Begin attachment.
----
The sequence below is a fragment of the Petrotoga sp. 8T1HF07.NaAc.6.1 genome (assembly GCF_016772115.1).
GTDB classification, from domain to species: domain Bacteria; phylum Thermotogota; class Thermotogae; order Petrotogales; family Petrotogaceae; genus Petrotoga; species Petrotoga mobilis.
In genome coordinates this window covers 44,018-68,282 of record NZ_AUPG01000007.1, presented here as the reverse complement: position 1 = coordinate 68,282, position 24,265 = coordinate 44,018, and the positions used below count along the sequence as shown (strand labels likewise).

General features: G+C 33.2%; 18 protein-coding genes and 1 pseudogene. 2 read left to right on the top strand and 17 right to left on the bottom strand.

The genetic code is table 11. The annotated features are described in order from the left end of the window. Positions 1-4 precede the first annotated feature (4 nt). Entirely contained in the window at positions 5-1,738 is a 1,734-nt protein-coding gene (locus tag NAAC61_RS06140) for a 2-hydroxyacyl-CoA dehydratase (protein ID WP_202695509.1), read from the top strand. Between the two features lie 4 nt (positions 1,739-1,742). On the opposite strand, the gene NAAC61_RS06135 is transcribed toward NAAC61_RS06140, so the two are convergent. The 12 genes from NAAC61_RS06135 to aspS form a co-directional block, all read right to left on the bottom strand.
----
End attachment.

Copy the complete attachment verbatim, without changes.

The sequence below is a fragment of the Petrotoga sp. 8T1HF07.NaAc.6.1 genome (assembly GCF_016772115.1).
GTDB classification, from domain to species: domain Bacteria; phylum Thermotogota; class Thermotogae; order Petrotogales; family Petrotogaceae; genus Petrotoga; species Petrotoga mobilis.
In genome coordinates this window covers 44,018-68,282 of record NZ_AUPG01000007.1, presented here as the reverse complement: position 1 = coordinate 68,282, position 24,265 = coordinate 44,018, and the positions used below count along the sequence as shown (strand labels likewise).

General features: G+C 33.2%; 18 protein-coding genes and 1 pseudogene. 2 read left to right on the top strand and 17 right to left on the bottom strand.

The genetic code is table 11. The annotated features are described in order from the left end of the window. Positions 1-4 precede the first annotated feature (4 nt). Entirely contained in the window at positions 5-1,738 is a 1,734-nt protein-coding gene (locus tag NAAC61_RS06140) for a 2-hydroxyacyl-CoA dehydratase (protein ID WP_202695509.1), read from the top strand. Between the two features lie 4 nt (positions 1,739-1,742). On the opposite strand, the gene NAAC61_RS06135 is transcribed toward NAAC61_RS06140, so the two are convergent. The 12 genes from NAAC61_RS06135 to aspS form a co-directional block, all read right to left on the bottom strand.